Examine Optimization Solution

Obtain Numeric Solution

The solve function returns a solution as a structure, with each variable in the problem having a field in the structure. To obtain numerical values of expressions in the problem from this structure easily, use the evaluate function.

For example, solve a linear programming problem in two variables.

x = optimvar('x');
y = optimvar('y');
prob = optimproblem;
prob.Objective = -x -y/3;
prob.Constraints.cons1 = x + y <= 2;
prob.Constraints.cons2 = x + y/4 <= 1;
prob.Constraints.cons3 = x - y <= 2;
prob.Constraints.cons4 = x/4 + y >= -1;
prob.Constraints.cons5 = x + y >= 1;
prob.Constraints.cons6 = -x + y <= 2;

sol = solve(prob)
sol = 

  struct with fields:

    x: 0.6667
    y: 1.3333

Suppose that you want the objective function value at the solution. You can rerun the problem, this time asking for the objective function value and the solution.

[sol,fval] = solve(prob)
sol = 

  struct with fields:

    x: 0.6667
    y: 1.3333


fval =

   -1.1111

Alternatively, for a time-consuming problem, save time by evaluating the objective function at the solution using evaluate.

fval = evaluate(prob.Objective,sol)
fval =

   -1.1111

Examine Solution Quality

To check whether the reported solution is accurate, you can review outputs from solve. Return all solve outputs

[sol,fval,exitflag,output,lambda] = solve(prob);
  • Check the exit flag. exitflag = OptimalSolution generally means that solve converged to the solution. For an explanation of the other exitflag values, see exitflag.

  • Check the exit message at the command line or in the output structure. When the exit message states that the solver converged to a solution, then generally the solution is reliable. This message corresponds to exitflag = OptimalSolution.

  • When you have integer constraints, check the absolute gap and the relative gap in the exit message or in the output structure. When these gaps are zero or nearly zero, the solution is reliable.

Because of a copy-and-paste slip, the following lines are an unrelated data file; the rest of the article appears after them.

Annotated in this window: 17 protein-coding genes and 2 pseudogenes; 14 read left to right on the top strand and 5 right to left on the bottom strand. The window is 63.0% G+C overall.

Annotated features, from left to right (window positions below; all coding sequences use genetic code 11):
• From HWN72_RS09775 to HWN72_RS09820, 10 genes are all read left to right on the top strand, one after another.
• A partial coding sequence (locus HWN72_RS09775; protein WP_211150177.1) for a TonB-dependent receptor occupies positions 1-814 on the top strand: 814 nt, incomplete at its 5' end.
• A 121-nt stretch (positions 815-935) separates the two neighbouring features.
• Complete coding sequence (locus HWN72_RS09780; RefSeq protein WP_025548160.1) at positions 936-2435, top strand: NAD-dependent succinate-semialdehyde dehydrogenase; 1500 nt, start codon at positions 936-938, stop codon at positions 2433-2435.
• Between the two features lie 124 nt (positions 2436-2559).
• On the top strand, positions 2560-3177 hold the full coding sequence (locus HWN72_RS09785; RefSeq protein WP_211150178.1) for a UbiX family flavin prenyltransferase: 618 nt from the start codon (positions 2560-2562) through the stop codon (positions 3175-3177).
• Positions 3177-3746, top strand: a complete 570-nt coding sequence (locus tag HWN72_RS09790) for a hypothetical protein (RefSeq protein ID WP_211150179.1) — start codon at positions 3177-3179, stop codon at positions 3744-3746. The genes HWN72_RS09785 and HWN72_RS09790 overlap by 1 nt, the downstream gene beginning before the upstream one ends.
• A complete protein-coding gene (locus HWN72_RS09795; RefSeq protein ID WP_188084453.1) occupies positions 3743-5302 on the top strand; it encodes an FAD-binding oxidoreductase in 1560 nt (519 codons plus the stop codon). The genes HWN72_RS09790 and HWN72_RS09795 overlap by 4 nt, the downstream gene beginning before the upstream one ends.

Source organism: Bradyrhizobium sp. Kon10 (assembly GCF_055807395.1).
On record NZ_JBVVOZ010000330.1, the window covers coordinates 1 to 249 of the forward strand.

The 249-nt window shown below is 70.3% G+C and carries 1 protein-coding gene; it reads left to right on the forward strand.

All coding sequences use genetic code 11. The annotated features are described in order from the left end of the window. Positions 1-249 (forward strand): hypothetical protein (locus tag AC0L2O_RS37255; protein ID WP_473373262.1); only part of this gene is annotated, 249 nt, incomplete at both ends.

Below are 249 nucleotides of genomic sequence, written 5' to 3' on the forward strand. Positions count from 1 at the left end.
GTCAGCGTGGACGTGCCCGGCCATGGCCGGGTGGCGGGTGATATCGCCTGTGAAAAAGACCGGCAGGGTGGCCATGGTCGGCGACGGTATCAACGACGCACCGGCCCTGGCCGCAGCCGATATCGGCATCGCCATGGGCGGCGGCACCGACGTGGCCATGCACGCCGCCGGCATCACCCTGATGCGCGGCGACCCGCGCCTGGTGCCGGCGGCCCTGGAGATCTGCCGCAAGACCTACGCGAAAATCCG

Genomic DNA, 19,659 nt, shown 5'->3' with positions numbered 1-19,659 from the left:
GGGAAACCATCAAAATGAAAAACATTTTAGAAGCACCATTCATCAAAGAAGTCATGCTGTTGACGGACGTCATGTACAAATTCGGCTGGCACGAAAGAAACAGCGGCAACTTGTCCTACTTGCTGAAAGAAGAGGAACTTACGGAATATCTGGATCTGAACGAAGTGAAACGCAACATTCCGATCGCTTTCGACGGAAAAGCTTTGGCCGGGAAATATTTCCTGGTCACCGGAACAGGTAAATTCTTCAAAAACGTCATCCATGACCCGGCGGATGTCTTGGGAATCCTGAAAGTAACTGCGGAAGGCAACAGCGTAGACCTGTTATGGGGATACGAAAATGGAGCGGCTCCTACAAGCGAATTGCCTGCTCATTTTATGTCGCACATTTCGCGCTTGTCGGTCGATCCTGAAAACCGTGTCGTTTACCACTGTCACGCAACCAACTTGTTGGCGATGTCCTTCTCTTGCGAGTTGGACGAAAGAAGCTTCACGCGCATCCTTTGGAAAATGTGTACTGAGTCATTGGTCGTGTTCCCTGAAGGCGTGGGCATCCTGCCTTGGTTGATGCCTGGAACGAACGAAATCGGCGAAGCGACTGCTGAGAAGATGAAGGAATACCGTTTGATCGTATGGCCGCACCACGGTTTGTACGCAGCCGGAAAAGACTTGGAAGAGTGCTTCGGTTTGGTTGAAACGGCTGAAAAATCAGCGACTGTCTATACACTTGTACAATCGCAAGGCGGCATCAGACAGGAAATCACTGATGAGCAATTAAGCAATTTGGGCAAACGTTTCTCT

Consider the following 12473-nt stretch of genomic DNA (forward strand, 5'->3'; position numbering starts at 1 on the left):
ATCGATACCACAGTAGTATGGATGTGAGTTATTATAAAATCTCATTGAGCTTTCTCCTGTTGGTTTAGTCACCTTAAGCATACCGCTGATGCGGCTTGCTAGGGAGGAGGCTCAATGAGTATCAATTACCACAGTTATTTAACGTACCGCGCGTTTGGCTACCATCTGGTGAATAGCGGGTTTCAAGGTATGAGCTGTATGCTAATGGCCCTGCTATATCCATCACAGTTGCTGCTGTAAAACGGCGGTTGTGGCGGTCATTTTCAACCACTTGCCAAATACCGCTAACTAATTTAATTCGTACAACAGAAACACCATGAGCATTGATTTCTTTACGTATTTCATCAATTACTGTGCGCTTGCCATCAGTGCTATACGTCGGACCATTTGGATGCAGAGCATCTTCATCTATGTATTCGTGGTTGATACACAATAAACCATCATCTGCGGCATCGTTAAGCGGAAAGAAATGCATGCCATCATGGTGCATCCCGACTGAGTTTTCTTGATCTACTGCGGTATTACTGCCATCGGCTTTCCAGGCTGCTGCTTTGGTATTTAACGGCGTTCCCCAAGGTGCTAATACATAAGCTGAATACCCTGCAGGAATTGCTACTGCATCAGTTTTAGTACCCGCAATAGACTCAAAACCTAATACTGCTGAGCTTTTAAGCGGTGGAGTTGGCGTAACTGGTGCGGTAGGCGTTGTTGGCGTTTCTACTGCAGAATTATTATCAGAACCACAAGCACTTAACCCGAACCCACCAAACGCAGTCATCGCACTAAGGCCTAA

Infeasible Solution

If solve reports that your problem is infeasible (the exit flag is NoFeasiblePointFound), examine the problem infeasibility at a variety of points to see which constraints might be overly restrictive. Suppose that you have a single continuous optimization variable named x that has finite bounds on all components, and you have constraints constr1 through constr20.

N = 100; % check 100 points
infeas = zeros(N,20); % allocate
L = x.LowerBound;
U = x.UpperBound;
S = numel(L);
pthist = cell(N);
for k = 1:N
    pt = L + rand(size(L)).*(U-L);
    pthist{k} = pt;
    for j = 1:20
        infeas(k,j) = infeasibility(['constr',num2str(j)],pt);
    end
end

The result infeas(a,b) has nonzero values wherever the associated point pt{a} is infeasible for constraint b.

Solution Takes Too Long

If solve takes a long time, there are a few possible causes and remedies.

  • Problem formulation is slow. If you have defined objective or constraint expressions in nested loops, then solve can take a long time to convert the problem internally to a matrix form. To speed the solution, try to formulate your expressions in a vectorized fashion. See Create Efficient Optimization Problems.

  • Mixed-integer linear programming solution is slow. Sometimes you can speed up an integer problem by setting options. You can also reformulate the problem to make it faster to solve. See Tuning Integer Linear Programming.

  • Nonlinear programming solution is slow. For suggestions, see Solver Takes Too Long. For further suggestions, see When the Solver Fails.

  • Solver Limit Exceeded. To solve some problems, solve can take more than the default number of solution steps. For problems with integer constraints, increase the number of allowed steps by increasing the LPMaxIterations, MaxNodes,MaxTime, or RootLPMaxIterations options to higher-than-default values. To set these options, use optimoptions('intlinprog',...). For non-integer problems, increase the MaxIterations option using optimoptions('linprog','MaxIterations',...). See options.

See Also

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